Consumer spending falls in July as confidence cools in wake of Brexit, Barclaycard reports

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Consumer spending growth slowed slightly to 2.6% in July, despite Brits continuing to spend in restaurants, pubs and cinemas, as overall confidence cooled in response to economic and political uncertainty.

The July spending figure was a dip after two months of buoyant growth seen in both May and June, despite being lifted by a double digit increase of 10.7% in entertainment spend.

According to Barclaycard, which processes nearly half of all the nation’s credit and debit card transactions, spending in pubs rose 12.2% and restaurants fared even better, up 12.8%, as consumers took advantage of the warmer weather to enjoy time out with friends and family.

Cinema spend also performed strongly, rebounding from negative territory in June (-1.6%), to jump 10.1% as a number of highly anticipated films hit screens in July, including Absolutely Fabulous: The Movie and Ghostbusters.

The continuing growth of these categories suggests that many consumers took a ‘business as usual’ approach to their spending in the month following the UK’s decision to leave the EU. According to Barclaycard’s latest consumer confidence research, six in 10 (63%) said they have carried on spending as they did before the Brexit vote.

Despite this, however, there is clear evidence that consumers are becoming more cautious when it comes to their spending. Nearly half (49%) of those asked said they are not confident in their ability to spend more on non-essential items, the highest figure since February.

Sentiment also dropped more widely, with just 54% of consumers expressing confidence in their household finances – the slimmest majority since February and significantly lower than the 71% average recorded in 2015. And one in three consumers (35%) said they are less likely to spend on a major purchase, such as large household items or a car, than they were this time last year.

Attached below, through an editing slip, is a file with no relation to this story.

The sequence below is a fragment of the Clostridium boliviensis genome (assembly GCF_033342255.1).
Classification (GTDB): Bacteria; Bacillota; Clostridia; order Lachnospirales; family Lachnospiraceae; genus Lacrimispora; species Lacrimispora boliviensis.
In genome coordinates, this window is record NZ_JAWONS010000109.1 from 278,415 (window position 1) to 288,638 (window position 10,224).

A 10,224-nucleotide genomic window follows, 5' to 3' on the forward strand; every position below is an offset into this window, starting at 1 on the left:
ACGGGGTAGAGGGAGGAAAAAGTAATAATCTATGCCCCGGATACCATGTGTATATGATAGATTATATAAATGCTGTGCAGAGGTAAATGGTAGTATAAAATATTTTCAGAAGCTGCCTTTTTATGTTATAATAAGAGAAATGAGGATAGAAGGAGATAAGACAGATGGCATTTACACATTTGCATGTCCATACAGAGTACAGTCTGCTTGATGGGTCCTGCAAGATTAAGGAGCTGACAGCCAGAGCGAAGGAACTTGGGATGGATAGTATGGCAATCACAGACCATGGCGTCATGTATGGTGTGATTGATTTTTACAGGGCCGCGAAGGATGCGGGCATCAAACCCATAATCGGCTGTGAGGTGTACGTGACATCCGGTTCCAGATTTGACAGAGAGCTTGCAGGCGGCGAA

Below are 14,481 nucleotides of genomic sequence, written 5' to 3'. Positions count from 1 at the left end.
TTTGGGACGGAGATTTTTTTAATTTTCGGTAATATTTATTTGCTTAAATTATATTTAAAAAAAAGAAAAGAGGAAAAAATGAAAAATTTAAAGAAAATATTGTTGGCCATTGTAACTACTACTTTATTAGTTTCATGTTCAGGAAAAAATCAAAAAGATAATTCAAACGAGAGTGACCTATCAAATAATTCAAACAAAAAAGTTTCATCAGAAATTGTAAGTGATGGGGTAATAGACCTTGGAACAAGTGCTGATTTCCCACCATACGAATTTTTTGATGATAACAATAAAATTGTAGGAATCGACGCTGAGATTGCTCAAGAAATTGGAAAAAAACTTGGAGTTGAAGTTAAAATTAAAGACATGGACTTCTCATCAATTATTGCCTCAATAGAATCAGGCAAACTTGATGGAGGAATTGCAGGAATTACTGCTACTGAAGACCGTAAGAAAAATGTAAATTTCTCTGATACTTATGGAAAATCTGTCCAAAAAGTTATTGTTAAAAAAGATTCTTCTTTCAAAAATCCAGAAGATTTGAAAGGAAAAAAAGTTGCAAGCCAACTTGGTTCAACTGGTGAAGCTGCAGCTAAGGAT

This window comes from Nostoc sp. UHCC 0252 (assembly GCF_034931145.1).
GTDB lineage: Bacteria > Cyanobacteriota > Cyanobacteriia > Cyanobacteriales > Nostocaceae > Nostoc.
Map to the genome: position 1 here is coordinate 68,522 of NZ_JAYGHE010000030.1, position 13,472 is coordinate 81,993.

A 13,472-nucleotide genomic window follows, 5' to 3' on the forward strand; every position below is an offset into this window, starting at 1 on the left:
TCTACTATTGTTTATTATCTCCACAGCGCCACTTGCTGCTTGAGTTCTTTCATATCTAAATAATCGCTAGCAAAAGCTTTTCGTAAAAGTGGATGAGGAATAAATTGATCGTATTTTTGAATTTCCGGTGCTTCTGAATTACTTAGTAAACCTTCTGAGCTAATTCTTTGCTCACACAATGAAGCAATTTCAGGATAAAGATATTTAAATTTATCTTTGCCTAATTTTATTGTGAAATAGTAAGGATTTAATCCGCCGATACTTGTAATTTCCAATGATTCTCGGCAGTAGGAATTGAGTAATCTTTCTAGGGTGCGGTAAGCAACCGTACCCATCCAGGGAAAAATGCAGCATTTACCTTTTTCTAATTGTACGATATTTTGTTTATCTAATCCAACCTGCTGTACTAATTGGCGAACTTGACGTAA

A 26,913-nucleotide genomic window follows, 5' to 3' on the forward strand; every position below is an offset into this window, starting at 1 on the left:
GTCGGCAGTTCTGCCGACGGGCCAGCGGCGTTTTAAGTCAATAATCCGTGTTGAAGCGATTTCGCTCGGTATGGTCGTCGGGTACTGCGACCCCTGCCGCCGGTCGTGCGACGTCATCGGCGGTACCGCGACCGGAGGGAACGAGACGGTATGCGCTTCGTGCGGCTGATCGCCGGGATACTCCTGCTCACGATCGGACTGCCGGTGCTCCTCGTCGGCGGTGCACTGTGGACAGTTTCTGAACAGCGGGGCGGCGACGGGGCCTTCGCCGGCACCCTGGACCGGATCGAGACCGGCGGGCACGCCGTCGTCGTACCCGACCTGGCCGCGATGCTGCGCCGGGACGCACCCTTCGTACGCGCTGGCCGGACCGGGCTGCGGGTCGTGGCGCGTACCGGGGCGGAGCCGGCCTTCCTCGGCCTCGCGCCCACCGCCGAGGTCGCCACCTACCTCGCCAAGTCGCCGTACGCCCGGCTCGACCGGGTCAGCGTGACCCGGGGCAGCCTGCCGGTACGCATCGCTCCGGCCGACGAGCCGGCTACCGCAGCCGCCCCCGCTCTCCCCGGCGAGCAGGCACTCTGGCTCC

The subdued outlook suggests that uncertainty is causing consumers to think carefully about their overall spending pattern until the economic and political picture becomes clearer.

Paul Lockstone, managing director at Barclaycard, said: “Softer spend growth in July was perhaps to be expected given the external economic and political context. While growth did slow, some categories performed well as consumers adopted a ‘keep calm and carry on’ approach, showing that they are still prepared to spend where it matters – enjoying quality time with friends and family.

“Our confidence research tells us consumers are cautious about their future spending plans, however, with nearly half not confident in their ability to spend more on non-essential items and one in three less likely to spend on big-ticket items. These are the first full month’s figures since the EU referendum, so it’s too early to say if this is the start of a long-term trend, but it seems likely consumers will be watching the external environment carefully ahead of any major spending decisions.”